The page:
Fear of being hit and seriously injured by a car is a major deterrent for people considering whether to bike on city streets. At the same time, city transportation departments use historical crash data to prioritize street design projects where people have been killed and seriously injured. But new research shows that for cyclists, near misses, close calls, and aggressive behavior from other road users can also have a significant effect on people’s biking behaviors or even their decision to ride at all. How can data about these cycling near-misses better inform city transportation policy and street design?
Join NACTO for a conversation with Dr. Rachel Aldred, founder of the UK’s Near Miss Project, to learn how her research has been used to create cycling policy and design improvements in the UK before injuries occur, and why high-quality design is crucial for increased ridership. Dr. Aldred will touch on various approaches to near miss data collection, and how they can help cities provide a more comfortable biking experience, improve biking rates, and make streets safer for everyone.
The Maryland Avenue bike lane was named one of America's best new bike lanes of 2016 :)
"Once the city can add some limbs to this huge 2.6-mile bidirectional trunk between Charles Village and downtown, it'll be building a Baltimore that's significantly easier, cheaper and healthier to get around."
More info: www.bikemore.net/news/maryland...
The construction of the 2.6 mile two-way protected bike lane on Maryland
Avenue and Cathedral Streets is now well underway. The two-way lane runs on
the east side of the road along the curb, and will be protected by a
painted buffer with flex-posts and a row of car parking. At intersections
and driveways, green paint striping is used to...
"Baltimore transportation officials have proposed a "network of bicycle infrastructure," including the city's first-ever cycletrack. It's a big leap beyond today's incongruent sharrows and paint. The cycletrack will stretch 2.6 miles along Maryland Avenue and Cathedral Street, from Johns Hopkins University in the north to the convention center near the harbor. It will be installed this fall. For the city's bicycle advocates, the network represents a hope that Baltimore may start to build bicycle infrastructure on par with Washington and catapult bicycling forward in the central business district."
Baltimore transportation officials have proposed a "network of bicycle infrastructure," including the city's first-ever cycletrack. It's a big leap beyond today's incongruent sharrows and paint.
I totally agree! I think more cyclists will feel more comfortable to get on the road if there are designated lanes. I'm from Minneapolis originally, currently #1 bike city in the country and the bike lanes are plentiful. I miss them and the bike culture we had there. I hope it does come to B'more one day.
I'll take your word on your experience with the driver distance. I think paint on the pavement does more good than you're giving credit for, but the good definitely isn't as obvious. My understanding is that the single best thing for safety is simply getting more cyclists on the road so drivers are more accustomed to having them around. I'm in favor of anything that will achieve that.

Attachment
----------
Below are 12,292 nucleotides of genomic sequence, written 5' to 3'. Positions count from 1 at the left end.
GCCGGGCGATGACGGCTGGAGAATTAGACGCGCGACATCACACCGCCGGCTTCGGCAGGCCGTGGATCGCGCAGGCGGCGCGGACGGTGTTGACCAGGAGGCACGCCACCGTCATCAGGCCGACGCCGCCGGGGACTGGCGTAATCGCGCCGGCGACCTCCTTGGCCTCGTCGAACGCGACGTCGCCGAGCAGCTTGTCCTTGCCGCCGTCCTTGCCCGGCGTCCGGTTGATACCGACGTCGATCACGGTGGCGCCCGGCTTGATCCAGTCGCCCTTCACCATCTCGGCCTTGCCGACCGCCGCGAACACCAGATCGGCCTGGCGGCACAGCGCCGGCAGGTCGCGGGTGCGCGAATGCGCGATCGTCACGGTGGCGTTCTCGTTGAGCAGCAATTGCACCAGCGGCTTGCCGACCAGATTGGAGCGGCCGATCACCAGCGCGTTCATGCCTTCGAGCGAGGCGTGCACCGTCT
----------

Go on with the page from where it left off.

I just don't see the point of sharrows. They are just paint of a street that cars don't even notice. They give cyclists no more room and cars do not know that bikes have the right to be there. Ideally, we'd have the bike lanes on the sidewalk side of parked cars therefore giving us a car barrier in between. If that's not possible I'll take a bike lane over a sharrow anyday. Cars can see there is a bike lane, they aren't even aware of what a sharrow is. Having ridden in both, I am much further from cars when riding in a bike lane which gives me more of a sense of safety.
It's an advantage if it improves safety. But if they're just three-foot lanes adjacent to traffic lanes, and if drivers actually drive closer to the cyclists because they figure they can drive right against the line (which the research seems to suggest), they probably don't actually improve safety.
Would it be better to turn existing sharrows into bike lanes, or to create more sharrows (which get drivers thinking about cyclists which does improve safety) and bike lanes on new streets?
Bike lanes are a designated space for a bicycle, sharrows mean you have to share the road. That is the advantage.
What would be the advantage of bike lanes over sharrows? As I understand it, the research indicates that there is no particular safety improvement to a designated bike lane over a sharrow if the bike lane is adjacent to a traffic lane, and there may even be a reduction in safety (drivers think they can drive right on the line even if there is a bike there). Separated bike lanes might be an improvement, but they are far more expensive and I don't think I've seen any of those in Baltimore.
I would love to see anything that makes Baltimore more bikeable or walkable! I just think it would be useful to understand the benefits of this request over what we already have.
One thing I noticed is that motorists in the Waverly/Abel area frequently yield to me when I'm on my bike. I wonder why traffic culture is different in this area?